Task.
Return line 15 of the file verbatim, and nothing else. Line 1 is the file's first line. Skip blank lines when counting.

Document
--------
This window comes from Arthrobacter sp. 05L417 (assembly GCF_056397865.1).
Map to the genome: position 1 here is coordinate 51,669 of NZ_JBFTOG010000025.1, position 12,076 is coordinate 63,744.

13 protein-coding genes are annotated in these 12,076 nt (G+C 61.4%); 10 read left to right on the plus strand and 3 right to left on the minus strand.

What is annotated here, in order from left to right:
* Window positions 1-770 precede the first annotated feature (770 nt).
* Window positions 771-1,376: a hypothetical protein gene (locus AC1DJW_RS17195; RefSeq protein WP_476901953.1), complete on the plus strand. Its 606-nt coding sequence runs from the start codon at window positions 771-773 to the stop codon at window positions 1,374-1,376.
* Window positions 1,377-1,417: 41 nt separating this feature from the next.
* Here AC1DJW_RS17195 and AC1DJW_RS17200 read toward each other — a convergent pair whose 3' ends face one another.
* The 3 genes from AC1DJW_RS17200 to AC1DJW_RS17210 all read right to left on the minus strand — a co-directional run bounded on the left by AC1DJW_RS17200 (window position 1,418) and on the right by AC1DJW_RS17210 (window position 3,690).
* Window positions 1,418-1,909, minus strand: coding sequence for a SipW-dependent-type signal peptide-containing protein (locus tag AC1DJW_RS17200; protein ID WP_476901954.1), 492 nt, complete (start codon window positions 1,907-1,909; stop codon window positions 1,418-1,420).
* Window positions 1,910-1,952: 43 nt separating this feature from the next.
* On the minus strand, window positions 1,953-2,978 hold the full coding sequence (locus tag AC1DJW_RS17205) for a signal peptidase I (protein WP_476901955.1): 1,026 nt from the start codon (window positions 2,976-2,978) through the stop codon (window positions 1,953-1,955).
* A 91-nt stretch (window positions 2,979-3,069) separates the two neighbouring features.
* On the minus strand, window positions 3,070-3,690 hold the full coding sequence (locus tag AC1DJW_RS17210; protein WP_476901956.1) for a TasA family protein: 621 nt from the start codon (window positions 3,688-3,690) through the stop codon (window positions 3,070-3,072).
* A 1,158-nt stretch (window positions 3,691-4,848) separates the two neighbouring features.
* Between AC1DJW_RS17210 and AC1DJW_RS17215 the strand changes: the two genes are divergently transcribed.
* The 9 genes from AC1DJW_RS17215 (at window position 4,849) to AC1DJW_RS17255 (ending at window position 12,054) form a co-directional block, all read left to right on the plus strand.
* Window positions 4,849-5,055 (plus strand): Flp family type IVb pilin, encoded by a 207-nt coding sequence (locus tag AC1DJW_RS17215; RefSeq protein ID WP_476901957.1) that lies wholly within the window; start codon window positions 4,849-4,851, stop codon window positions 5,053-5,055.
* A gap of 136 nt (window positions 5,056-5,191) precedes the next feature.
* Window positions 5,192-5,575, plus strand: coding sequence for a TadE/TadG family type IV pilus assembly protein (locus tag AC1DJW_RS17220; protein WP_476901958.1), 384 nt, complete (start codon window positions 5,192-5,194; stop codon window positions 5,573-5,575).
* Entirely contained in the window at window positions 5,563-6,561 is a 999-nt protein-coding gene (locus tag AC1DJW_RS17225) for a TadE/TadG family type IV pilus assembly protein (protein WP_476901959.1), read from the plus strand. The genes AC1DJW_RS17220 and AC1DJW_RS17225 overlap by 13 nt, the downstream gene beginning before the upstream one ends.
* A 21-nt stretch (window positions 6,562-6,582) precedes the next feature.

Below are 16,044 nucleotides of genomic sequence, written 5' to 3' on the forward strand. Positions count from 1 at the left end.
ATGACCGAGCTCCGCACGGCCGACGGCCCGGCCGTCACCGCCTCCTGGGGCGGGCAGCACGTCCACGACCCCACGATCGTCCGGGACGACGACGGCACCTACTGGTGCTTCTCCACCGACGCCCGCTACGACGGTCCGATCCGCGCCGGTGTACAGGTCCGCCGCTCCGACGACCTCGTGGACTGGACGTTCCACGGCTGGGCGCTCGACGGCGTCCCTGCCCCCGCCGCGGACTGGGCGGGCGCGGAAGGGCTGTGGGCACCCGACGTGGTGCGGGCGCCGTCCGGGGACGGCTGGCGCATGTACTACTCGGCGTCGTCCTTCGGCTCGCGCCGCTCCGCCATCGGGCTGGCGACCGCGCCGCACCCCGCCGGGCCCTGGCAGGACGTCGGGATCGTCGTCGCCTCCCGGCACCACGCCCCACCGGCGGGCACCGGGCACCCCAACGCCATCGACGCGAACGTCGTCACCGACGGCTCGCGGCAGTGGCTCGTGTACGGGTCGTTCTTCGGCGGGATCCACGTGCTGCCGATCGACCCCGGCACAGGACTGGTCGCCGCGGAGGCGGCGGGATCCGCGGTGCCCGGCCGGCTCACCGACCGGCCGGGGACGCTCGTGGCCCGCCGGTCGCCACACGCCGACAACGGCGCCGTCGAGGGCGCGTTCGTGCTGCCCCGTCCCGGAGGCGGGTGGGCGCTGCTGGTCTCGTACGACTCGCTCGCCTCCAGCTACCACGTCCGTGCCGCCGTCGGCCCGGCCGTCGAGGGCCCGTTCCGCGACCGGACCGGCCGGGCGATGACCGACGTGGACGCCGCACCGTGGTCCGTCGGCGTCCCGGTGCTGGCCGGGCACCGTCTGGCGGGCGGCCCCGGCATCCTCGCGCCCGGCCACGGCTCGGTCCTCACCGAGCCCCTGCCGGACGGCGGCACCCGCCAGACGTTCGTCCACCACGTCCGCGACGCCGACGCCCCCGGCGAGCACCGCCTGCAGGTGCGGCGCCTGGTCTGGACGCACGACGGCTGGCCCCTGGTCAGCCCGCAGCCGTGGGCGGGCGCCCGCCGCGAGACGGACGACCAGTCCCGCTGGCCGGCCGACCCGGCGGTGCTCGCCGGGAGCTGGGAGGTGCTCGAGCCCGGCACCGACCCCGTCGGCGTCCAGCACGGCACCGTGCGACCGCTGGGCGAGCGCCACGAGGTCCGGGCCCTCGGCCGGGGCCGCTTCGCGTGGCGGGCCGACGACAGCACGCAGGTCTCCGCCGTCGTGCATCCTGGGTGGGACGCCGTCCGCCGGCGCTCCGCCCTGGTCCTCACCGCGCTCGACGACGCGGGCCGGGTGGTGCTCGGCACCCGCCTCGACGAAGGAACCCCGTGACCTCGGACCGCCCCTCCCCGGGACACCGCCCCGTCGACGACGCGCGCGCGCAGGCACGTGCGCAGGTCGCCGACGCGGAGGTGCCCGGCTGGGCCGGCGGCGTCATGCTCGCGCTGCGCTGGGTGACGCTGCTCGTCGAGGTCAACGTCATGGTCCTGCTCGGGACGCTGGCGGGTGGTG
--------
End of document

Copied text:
* A 1,158-nt stretch (window positions 3,691-4,848) separates the two neighbouring features.